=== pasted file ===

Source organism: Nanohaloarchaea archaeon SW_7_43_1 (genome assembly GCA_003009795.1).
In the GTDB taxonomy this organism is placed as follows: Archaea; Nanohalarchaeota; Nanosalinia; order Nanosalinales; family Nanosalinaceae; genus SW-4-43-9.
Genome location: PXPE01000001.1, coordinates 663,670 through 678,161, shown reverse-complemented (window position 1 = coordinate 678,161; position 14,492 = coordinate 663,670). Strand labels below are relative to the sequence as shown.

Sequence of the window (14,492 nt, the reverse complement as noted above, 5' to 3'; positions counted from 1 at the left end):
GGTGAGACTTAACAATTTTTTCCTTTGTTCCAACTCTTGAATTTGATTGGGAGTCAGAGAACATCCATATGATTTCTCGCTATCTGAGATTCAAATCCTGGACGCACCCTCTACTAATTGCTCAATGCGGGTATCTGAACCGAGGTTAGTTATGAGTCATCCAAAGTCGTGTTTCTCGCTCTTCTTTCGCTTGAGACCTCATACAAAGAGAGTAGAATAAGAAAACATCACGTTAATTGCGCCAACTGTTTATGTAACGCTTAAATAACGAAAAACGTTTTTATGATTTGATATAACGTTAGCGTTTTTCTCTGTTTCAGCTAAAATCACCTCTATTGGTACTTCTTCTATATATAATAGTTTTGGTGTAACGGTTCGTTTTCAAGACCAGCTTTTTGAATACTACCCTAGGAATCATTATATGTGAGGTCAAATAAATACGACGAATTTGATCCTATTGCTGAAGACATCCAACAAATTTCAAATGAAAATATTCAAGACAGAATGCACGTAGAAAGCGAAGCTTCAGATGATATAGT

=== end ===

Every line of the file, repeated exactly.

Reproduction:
Source organism: Nanohaloarchaea archaeon SW_7_43_1 (genome assembly GCA_003009795.1).
In the GTDB taxonomy this organism is placed as follows: Archaea; Nanohalarchaeota; Nanosalinia; order Nanosalinales; family Nanosalinaceae; genus SW-4-43-9.
Genome location: PXPE01000001.1, coordinates 663,670 through 678,161, shown reverse-complemented (window position 1 = coordinate 678,161; position 14,492 = coordinate 663,670). Strand labels below are relative to the sequence as shown.

Sequence of the window (14,492 nt, the reverse complement as noted above, 5' to 3'; positions counted from 1 at the left end):
GGTGAGACTTAACAATTTTTTCCTTTGTTCCAACTCTTGAATTTGATTGGGAGTCAGAGAACATCCATATGATTTCTCGCTATCTGAGATTCAAATCCTGGACGCACCCTCTACTAATTGCTCAATGCGGGTATCTGAACCGAGGTTAGTTATGAGTCATCCAAAGTCGTGTTTCTCGCTCTTCTTTCGCTTGAGACCTCATACAAAGAGAGTAGAATAAGAAAACATCACGTTAATTGCGCCAACTGTTTATGTAACGCTTAAATAACGAAAAACGTTTTTATGATTTGATATAACGTTAGCGTTTTTCTCTGTTTCAGCTAAAATCACCTCTATTGGTACTTCTTCTATATATAATAGTTTTGGTGTAACGGTTCGTTTTCAAGACCAGCTTTTTGAATACTACCCTAGGAATCATTATATGTGAGGTCAAATAAATACGACGAATTTGATCCTATTGCTGAAGACATCCAACAAATTTCAAATGAAAATATTCAAGACAGAATGCACGTAGAAAGCGAAGCTTCAGATGATATAGT